W. Z. YAN, L. BAI

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and robustness of an ANN used in chromosome classifi-

cation [4].

In order to improve the performance of traditional

multilayer ANNs, a number of other more sophisticated

neural networks have been proposed and tested in this

area.

A hierarchical multi-layer neural network with an error

back-propagation training algorithm has been adopted for

the automatic classification of Giemsa-stained human

chromosomes. Firstly, chro mosomes data is classified into

7 major groups based on their morphological features

such as relative length, relative area, centromeric index,

and 80 density profiles. Then each 7 major groups are

classified into 24 subgroups using each group classifier.

Figure 2 shows the two steps of chromosome classifica-

tion. The classification error decreased by using two

steps of classification and the classification error was

5.9% [5].

A fuzzy Hopfield neural network is a combination

model of neuro and fuzzy computing. Its main difference

from the traditiona l ANN is that it holds fuzzy clustering

capability and learning mechanism of acquiring know-

ledge about the targets (human chromosomes) from the

noisy training samples. It develops a Classifier with the

Fuzzy Hopfield Network (CFHN) to identify each ob-

served human chromosome and assign it to one of the 24

human chromosome classes. In a test involving 100 hu-

man chromosomes, the fuzzy Hopfield neural network

produces a very low u nidenti f ication rate of 3. 33 % [6].

3. Wavelet Transforms Based Algorithms

Some researchers have set out to explore the use of

wavelet-based band pattern descriptors for chromosome

classification. Compared with other methods, wavelet

transforms use different basis functions that lead to the

desirable property of characterizing and localizing signal

Figure 2. Architecture of the hierarchical multi-layer neural

network.

features simultaneously in both the space and transform

domains. Furthermore, they offer a means of signal re-

presentation that facilitates multi-resolution analysis [7].

An expanded basis function system that allows high

resolution decomposition of a signal is called the wavelet

packet transform. These are computed by iterating not

only down the lowpass scaling function branch of Mal-

lat’s Discrete Wavelet Transform (DWT ) algorithm tree,

but also down the highpass wavelet branch [7]. Thus, the

wavelet packet transform offers more basis functions for

signal analysis than the wavelet transform. Compared

with the wavelet transform, the wavelet packet transform

uses only full-width basis functions. They are all ortho-

gonal, and all but the first have zero area. These are in-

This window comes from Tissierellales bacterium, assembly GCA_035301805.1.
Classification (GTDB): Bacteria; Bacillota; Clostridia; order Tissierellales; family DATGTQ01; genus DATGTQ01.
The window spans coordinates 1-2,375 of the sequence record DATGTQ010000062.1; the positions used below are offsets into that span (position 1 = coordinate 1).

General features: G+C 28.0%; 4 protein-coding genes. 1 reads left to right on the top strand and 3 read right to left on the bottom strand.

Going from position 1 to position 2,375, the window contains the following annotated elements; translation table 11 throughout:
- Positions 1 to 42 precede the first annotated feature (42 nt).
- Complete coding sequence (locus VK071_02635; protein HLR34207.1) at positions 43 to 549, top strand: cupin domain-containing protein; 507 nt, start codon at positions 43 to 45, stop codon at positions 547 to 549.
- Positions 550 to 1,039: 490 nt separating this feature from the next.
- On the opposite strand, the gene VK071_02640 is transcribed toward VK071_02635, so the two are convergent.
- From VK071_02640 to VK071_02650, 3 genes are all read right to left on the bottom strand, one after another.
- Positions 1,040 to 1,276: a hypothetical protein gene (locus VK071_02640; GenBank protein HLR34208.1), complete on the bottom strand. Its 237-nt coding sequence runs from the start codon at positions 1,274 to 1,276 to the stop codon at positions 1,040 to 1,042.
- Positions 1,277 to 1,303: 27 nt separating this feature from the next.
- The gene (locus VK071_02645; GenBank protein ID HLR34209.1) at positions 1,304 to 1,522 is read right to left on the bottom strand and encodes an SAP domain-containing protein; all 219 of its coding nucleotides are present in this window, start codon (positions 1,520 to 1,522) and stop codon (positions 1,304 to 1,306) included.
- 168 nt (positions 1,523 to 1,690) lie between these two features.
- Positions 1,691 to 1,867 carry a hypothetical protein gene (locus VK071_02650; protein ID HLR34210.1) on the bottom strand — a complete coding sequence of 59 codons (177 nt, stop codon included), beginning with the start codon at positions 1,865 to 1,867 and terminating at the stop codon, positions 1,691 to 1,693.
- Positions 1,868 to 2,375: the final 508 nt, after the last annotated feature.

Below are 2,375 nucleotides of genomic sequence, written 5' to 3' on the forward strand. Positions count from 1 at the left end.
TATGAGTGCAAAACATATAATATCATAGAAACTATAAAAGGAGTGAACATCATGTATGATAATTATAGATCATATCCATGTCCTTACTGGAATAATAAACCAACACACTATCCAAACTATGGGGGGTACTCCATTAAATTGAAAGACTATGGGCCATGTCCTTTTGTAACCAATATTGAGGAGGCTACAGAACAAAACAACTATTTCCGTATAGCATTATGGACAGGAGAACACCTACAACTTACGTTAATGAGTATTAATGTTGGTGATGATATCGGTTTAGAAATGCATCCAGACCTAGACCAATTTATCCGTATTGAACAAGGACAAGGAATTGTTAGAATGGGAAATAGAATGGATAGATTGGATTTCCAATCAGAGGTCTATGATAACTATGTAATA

tuitively more satisfying weighting functions than the

ever-narrowing wavele t basis f unc t ions.

In one study, researchers describe their recent study to

employ wavelet packets as basis function sets to compute

chromosome band pattern features. During the study, they

evaluated a total of 28 wavelet packet basis function sets,

including the well known Haar and Daubechies’4 and

Daubechies’6 wavelet packets. They conducted experi-

ments on two benchmark chromosome datasets and com-

pare the experimental results with the results of the cur-

rently best performing Weighted Density Distribution

(WDD) method. Table 1 summarizes the experimental

results. For the sake of clarity and page limit, this table

includes only those of the well-known Haar, Daubechies’4

(D4), Daubechies’6 (D6), and the best-performing wave-

let packet (BPWP), in comparison to the WDD results

[8].

Another research proposes a method for chromosome

classification based on the chromosome shape analysis.

This approach is based on wavelet packet transform (WPT)

and best basis algorithm (BBA). First, the chromosome

image is preprocessed and binarized. Second, the contour

of the chromosome is detected and the signature of the

contour is produced. Figure 3 shows a binarized chro-

mosome, its contour and its signature of the contour.

Third, the signature is decomposed by the wavelet packet

transform and its best basis is found. Finally, the coeffi-

cients of the best tree of wavelet packet transform cor-

respondent to the signature of chromosomes are com-

pared in order to classify the chromosomes. The results

obtained show that the proposed method provides an

effective chromosome classification based on WPT and

BBA of the shape signature of the chromosomes [9].

Table 1. Summary of the chromosome classification expe-

rimental results based on the two data sets

WDD BPWP Haar D4 D6

Copenhagen set 96.8% 96.2% 95.7% 95.2% 94.0%

Genzyme set 85.3% 84.6% 83.8% 79.9% 80.0%